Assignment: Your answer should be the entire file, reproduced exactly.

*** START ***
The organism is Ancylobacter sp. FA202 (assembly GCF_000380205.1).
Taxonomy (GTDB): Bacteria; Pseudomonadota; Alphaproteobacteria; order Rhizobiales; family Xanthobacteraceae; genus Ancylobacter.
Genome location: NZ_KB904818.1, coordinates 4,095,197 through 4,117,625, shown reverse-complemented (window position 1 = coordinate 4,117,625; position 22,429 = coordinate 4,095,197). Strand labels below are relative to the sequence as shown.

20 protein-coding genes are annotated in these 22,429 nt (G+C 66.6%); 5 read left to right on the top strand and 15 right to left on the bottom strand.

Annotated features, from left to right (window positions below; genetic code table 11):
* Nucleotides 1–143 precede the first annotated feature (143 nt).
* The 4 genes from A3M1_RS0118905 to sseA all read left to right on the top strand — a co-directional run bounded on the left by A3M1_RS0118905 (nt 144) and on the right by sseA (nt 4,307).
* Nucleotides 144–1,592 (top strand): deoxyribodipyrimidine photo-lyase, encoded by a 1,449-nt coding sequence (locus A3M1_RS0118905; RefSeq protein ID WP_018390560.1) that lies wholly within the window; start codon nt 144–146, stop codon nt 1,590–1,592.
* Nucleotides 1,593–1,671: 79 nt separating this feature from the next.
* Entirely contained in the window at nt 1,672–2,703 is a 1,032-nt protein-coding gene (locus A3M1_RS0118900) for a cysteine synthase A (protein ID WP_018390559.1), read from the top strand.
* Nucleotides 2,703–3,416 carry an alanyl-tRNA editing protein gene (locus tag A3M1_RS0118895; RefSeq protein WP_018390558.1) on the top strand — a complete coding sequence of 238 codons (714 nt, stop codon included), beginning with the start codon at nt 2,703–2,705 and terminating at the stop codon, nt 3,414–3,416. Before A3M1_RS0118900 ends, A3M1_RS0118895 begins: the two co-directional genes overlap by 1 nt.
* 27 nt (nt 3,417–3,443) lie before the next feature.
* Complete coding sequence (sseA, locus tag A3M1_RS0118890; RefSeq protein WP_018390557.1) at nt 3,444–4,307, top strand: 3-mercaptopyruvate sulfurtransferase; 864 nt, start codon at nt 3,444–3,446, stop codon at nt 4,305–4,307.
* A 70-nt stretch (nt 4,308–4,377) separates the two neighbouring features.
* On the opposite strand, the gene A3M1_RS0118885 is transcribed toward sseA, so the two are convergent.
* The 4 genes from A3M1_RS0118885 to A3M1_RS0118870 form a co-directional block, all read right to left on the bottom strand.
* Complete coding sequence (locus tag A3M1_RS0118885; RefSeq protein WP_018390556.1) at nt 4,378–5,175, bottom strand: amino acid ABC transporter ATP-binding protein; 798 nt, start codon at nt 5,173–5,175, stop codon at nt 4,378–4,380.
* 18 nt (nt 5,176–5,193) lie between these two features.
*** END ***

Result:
The organism is Ancylobacter sp. FA202 (assembly GCF_000380205.1).
Taxonomy (GTDB): Bacteria; Pseudomonadota; Alphaproteobacteria; order Rhizobiales; family Xanthobacteraceae; genus Ancylobacter.
Genome location: NZ_KB904818.1, coordinates 4,095,197 through 4,117,625, shown reverse-complemented (window position 1 = coordinate 4,117,625; position 22,429 = coordinate 4,095,197). Strand labels below are relative to the sequence as shown.

20 protein-coding genes are annotated in these 22,429 nt (G+C 66.6%); 5 read left to right on the top strand and 15 right to left on the bottom strand.

Annotated features, from left to right (window positions below; genetic code table 11):
* Nucleotides 1–143 precede the first annotated feature (143 nt).
* The 4 genes from A3M1_RS0118905 to sseA all read left to right on the top strand — a co-directional run bounded on the left by A3M1_RS0118905 (nt 144) and on the right by sseA (nt 4,307).
* Nucleotides 144–1,592 (top strand): deoxyribodipyrimidine photo-lyase, encoded by a 1,449-nt coding sequence (locus A3M1_RS0118905; RefSeq protein ID WP_018390560.1) that lies wholly within the window; start codon nt 144–146, stop codon nt 1,590–1,592.
* Nucleotides 1,593–1,671: 79 nt separating this feature from the next.
* Entirely contained in the window at nt 1,672–2,703 is a 1,032-nt protein-coding gene (locus A3M1_RS0118900) for a cysteine synthase A (protein ID WP_018390559.1), read from the top strand.
* Nucleotides 2,703–3,416 carry an alanyl-tRNA editing protein gene (locus tag A3M1_RS0118895; RefSeq protein WP_018390558.1) on the top strand — a complete coding sequence of 238 codons (714 nt, stop codon included), beginning with the start codon at nt 2,703–2,705 and terminating at the stop codon, nt 3,414–3,416. Before A3M1_RS0118900 ends, A3M1_RS0118895 begins: the two co-directional genes overlap by 1 nt.
* 27 nt (nt 3,417–3,443) lie before the next feature.
* Complete coding sequence (sseA, locus tag A3M1_RS0118890; RefSeq protein WP_018390557.1) at nt 3,444–4,307, top strand: 3-mercaptopyruvate sulfurtransferase; 864 nt, start codon at nt 3,444–3,446, stop codon at nt 4,305–4,307.
* A 70-nt stretch (nt 4,308–4,377) separates the two neighbouring features.
* On the opposite strand, the gene A3M1_RS0118885 is transcribed toward sseA, so the two are convergent.
* The 4 genes from A3M1_RS0118885 to A3M1_RS0118870 form a co-directional block, all read right to left on the bottom strand.
* Complete coding sequence (locus tag A3M1_RS0118885; RefSeq protein WP_018390556.1) at nt 4,378–5,175, bottom strand: amino acid ABC transporter ATP-binding protein; 798 nt, start codon at nt 5,173–5,175, stop codon at nt 4,378–4,380.
* 18 nt (nt 5,176–5,193) lie between these two features.